The court of appeals rejects Wallk’s claim that there was insufficient reasonable suspicion to detain her for field sobriety tests after she was stopped for speeding.
The officer approached Wallk’s stopped car on the passenger side, but didn’t speak to the two passengers in the car. After detecting an odor of alcohol from inside the car the officer moved to the driver’s side and asked Wallk if she had been drinking. She admitted having two drinks with dinner a few hours earlier, so the officer asked her to do field sobriety tests. She failed the tests and then refused to submit to a preliminary breath test. (¶¶2-4).
She argues that the only basis the officer had to detain her was her admission she had two drinks, as the odor of alcohol could have come from the passengers. (¶15). Not so, says the court:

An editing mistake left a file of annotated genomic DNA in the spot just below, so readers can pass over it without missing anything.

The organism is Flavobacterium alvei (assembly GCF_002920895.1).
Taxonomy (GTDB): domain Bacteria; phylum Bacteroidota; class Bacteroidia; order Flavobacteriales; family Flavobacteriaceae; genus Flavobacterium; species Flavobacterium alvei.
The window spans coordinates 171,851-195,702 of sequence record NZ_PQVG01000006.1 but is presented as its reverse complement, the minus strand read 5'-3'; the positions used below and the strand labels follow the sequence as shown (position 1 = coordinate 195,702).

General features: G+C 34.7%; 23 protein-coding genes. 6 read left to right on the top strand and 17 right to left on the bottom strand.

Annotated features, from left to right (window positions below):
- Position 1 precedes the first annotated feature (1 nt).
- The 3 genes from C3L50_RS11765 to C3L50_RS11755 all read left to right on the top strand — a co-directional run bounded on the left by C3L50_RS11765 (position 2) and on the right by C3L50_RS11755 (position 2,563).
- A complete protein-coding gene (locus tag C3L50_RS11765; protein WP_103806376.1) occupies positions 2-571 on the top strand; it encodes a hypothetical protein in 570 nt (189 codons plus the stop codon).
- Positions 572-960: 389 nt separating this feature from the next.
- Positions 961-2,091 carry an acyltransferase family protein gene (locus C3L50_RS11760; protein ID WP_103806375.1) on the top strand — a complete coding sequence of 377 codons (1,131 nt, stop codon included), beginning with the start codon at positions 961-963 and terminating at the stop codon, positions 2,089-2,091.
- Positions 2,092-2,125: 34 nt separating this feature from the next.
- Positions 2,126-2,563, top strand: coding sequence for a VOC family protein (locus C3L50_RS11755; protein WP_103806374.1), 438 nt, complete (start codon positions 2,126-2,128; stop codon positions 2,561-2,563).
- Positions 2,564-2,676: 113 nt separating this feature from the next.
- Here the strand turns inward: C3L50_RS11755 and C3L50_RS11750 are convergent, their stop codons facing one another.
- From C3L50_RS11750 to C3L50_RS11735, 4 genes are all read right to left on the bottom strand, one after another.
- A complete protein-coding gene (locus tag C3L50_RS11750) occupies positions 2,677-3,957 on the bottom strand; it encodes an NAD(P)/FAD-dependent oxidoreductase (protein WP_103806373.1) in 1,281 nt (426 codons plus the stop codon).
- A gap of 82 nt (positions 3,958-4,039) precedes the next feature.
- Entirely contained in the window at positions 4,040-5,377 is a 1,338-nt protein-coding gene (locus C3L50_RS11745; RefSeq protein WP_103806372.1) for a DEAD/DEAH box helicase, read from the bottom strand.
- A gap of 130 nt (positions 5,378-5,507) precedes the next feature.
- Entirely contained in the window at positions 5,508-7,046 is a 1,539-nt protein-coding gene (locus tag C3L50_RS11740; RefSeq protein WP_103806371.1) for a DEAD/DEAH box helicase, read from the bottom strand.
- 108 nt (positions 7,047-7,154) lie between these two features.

¶16 …. [W]here specific articulable facts give rise to suspicion, an officer has the right to investigate “notwithstanding the existence of other innocent inferences that could be drawn.” [State v. Waldner, 206 Wis. 2d 51, 60, 556 N.W.2d 681 (1996).] That is the case here. The odor of intoxicants and the admission from the driver of drinking earlier in the evening was “information [discovered] subsequent to the initial stop[.]” This information, “[c]ombined with information already acquired”—namely, the fact that the driver was speeding at 2:22 a.m.—created “a reasonable inference of unlawful conduct [that] can be objectively discerned.” See id. Therefore reasonable suspicion existed to continue the detention of Wallk for field sobriety tests. We therefore affirm the circuit court’s order finding Wallk’s refusal unreasonable.